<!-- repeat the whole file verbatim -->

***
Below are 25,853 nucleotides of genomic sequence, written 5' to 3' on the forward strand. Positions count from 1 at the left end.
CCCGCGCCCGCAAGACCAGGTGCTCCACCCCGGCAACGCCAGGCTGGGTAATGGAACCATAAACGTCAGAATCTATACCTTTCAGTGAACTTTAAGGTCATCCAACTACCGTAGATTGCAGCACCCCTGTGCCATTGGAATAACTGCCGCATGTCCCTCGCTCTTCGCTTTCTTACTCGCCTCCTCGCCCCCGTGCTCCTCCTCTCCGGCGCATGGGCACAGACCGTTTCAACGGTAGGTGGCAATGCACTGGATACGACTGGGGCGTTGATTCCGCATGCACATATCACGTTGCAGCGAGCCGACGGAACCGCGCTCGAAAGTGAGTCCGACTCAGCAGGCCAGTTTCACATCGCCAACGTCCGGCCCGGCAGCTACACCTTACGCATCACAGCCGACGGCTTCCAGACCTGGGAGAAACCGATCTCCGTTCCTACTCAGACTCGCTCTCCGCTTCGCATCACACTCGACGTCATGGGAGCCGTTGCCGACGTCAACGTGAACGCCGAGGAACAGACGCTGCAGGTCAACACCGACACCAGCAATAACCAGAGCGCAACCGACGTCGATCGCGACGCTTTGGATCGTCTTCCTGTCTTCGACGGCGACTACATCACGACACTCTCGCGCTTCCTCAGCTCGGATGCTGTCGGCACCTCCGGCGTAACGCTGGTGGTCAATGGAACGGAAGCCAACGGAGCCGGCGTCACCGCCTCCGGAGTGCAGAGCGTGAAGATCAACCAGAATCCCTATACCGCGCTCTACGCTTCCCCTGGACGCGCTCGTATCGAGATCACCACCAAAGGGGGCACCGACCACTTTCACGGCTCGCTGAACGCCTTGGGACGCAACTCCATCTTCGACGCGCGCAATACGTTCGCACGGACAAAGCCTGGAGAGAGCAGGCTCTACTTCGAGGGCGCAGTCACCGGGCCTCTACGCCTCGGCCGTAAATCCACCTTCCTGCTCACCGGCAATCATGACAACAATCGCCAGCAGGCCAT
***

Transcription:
Below are 25,853 nucleotides of genomic sequence, written 5' to 3' on the forward strand. Positions count from 1 at the left end.
CCCGCGCCCGCAAGACCAGGTGCTCCACCCCGGCAACGCCAGGCTGGGTAATGGAACCATAAACGTCAGAATCTATACCTTTCAGTGAACTTTAAGGTCATCCAACTACCGTAGATTGCAGCACCCCTGTGCCATTGGAATAACTGCCGCATGTCCCTCGCTCTTCGCTTTCTTACTCGCCTCCTCGCCCCCGTGCTCCTCCTCTCCGGCGCATGGGCACAGACCGTTTCAACGGTAGGTGGCAATGCACTGGATACGACTGGGGCGTTGATTCCGCATGCACATATCACGTTGCAGCGAGCCGACGGAACCGCGCTCGAAAGTGAGTCCGACTCAGCAGGCCAGTTTCACATCGCCAACGTCCGGCCCGGCAGCTACACCTTACGCATCACAGCCGACGGCTTCCAGACCTGGGAGAAACCGATCTCCGTTCCTACTCAGACTCGCTCTCCGCTTCGCATCACACTCGACGTCATGGGAGCCGTTGCCGACGTCAACGTGAACGCCGAGGAACAGACGCTGCAGGTCAACACCGACACCAGCAATAACCAGAGCGCAACCGACGTCGATCGCGACGCTTTGGATCGTCTTCCTGTCTTCGACGGCGACTACATCACGACACTCTCGCGCTTCCTCAGCTCGGATGCTGTCGGCACCTCCGGCGTAACGCTGGTGGTCAATGGAACGGAAGCCAACGGAGCCGGCGTCACCGCCTCCGGAGTGCAGAGCGTGAAGATCAACCAGAATCCCTATACCGCGCTCTACGCTTCCCCTGGACGCGCTCGTATCGAGATCACCACCAAAGGGGGCACCGACCACTTTCACGGCTCGCTGAACGCCTTGGGACGCAACTCCATCTTCGACGCGCGCAATACGTTCGCACGGACAAAGCCTGGAGAGAGCAGGCTCTACTTCGAGGGCGCAGTCACCGGGCCTCTACGCCTCGGCCGTAAATCCACCTTCCTGCTCACCGGCAATCATGACAACAATCGCCAGCAGGCCAT